That started to change when manufacturers like Canon began replacing mechanical components with improved and more versatile electronic counterparts. Recent film cameras share a lot of technology with their digital counterparts. A modern high-end film camera, like the Canon EOS-1v shoots at 10 frames per second, has a 45-point autofocus system (which evaluates the image on a CMOS sensor!), offers AI One Shot or AI Servo modes, and six metering modes (Evaluative, Partial, Center Spot, Spot, Multi-Spot, and Center-Weighted). You'll find Programmed, Shutter Priority, Aperture Priority, and Depth-of-Field exposure modes, just like the EOS 40D, along with automatic exposure bracketing, and many other features that new photographers have come to associate with "digital" cameras. If a wholesale transition to digital SLRs hadn't taken place, more frequent upgrading might have become part of the film SLR regimen, as well.

So, take heart. Upgrading to the Canon EOS 40D from whatever you were using before isn't an annoying necessity of the digital world. It's an opportunity that you can choose to embrace or to ignore. Your Canon EOS 30D or Digital Rebel XTi (see Figure A.1) still is capable of taking the exact same photos as it did the day you bought it. Neither is obsolete. But if you want or need a particular feature that the 40D has, the upgrade path is open to you. Your current camera can serve as an excellent backup, or it can be passed along to a friend or family member who will treasure it as much as you have.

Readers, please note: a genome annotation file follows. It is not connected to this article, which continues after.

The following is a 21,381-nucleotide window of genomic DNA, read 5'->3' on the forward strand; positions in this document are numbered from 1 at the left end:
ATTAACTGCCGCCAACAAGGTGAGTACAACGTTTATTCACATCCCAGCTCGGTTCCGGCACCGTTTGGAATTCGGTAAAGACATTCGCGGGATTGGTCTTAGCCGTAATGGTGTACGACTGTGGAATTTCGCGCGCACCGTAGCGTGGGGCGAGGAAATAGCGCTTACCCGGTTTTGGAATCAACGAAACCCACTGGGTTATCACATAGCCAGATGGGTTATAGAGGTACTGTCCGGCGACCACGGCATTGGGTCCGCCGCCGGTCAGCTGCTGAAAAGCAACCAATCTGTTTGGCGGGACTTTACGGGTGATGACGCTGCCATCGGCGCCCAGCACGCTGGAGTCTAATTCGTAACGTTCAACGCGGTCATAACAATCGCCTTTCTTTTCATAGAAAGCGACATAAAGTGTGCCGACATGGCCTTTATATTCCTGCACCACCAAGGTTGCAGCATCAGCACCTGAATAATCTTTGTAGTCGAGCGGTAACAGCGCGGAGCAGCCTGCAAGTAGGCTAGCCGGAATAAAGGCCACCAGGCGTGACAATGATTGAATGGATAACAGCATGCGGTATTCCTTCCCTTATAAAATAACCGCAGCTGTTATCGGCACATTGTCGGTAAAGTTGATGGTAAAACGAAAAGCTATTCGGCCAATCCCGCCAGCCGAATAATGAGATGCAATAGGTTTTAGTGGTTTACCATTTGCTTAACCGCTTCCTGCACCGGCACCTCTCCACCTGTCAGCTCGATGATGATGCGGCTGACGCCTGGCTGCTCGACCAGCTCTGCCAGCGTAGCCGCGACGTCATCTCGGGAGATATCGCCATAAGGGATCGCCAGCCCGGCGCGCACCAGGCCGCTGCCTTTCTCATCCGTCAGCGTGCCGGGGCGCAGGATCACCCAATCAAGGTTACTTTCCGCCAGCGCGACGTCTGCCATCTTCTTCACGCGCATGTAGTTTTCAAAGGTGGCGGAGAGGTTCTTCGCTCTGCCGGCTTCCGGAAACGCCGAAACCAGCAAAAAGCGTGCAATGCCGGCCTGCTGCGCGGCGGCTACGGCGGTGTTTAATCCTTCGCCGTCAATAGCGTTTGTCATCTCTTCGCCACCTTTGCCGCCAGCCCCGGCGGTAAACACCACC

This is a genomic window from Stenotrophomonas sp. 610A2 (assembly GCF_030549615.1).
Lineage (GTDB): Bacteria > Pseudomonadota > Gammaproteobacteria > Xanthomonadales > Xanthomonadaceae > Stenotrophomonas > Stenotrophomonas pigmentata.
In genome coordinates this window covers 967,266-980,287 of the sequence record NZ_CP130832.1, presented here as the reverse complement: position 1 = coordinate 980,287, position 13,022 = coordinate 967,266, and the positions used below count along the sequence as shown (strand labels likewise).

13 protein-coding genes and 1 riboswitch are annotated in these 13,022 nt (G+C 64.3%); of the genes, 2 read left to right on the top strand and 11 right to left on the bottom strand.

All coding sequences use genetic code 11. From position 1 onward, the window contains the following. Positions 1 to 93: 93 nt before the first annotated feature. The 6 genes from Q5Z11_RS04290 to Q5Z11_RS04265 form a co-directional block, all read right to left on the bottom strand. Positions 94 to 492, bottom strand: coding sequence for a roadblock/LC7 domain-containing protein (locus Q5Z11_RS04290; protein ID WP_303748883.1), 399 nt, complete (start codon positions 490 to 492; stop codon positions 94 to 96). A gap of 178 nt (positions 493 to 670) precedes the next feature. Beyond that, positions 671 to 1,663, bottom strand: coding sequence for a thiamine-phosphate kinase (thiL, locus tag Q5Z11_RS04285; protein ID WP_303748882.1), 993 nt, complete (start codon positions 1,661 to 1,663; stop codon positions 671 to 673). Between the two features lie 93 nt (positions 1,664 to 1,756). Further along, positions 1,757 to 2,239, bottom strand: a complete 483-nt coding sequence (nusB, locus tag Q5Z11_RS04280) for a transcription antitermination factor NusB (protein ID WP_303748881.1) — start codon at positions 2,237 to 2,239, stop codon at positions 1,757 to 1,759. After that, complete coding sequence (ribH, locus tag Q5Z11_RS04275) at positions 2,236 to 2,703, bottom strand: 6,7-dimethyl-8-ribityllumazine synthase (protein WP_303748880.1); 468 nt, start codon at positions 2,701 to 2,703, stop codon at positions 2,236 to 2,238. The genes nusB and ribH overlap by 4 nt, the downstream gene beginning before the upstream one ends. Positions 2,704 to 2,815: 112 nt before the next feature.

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Figure A.1 The Canon EOS 40D (left) is a logical upgrade from either the 30D (center), Digital Rebel XTi (right), or perhaps some other camera.

The EOS 40D is a significant upgrade from its predecessor, the 30D. The differences between the two models are much greater than was evident between the 20D and 30D, as the 30D was considered a minor upgrade, at best. So, I'm going to start with a quick review of the improvements that were available when the EOS 30D was introduced in February, 2006:

■ Resolution: The Canon 30D offered 8.2MP of resolution, compared to the 20D's 6.3MP.

■ Metering: The 30D added a 3.5 percent image area "Spot" metering mode to the 20D's complement of 35-Zone Evaluative, Partial, and Center-Weighted average metering. The 30D offered both luminance (brightness) and RGB histograms for evaluating exposure; the 20D had only a luminance histogram.

■ ISO: The 30D's ISO settings could be adjusted in 1/3 stop increments, rather than full stops.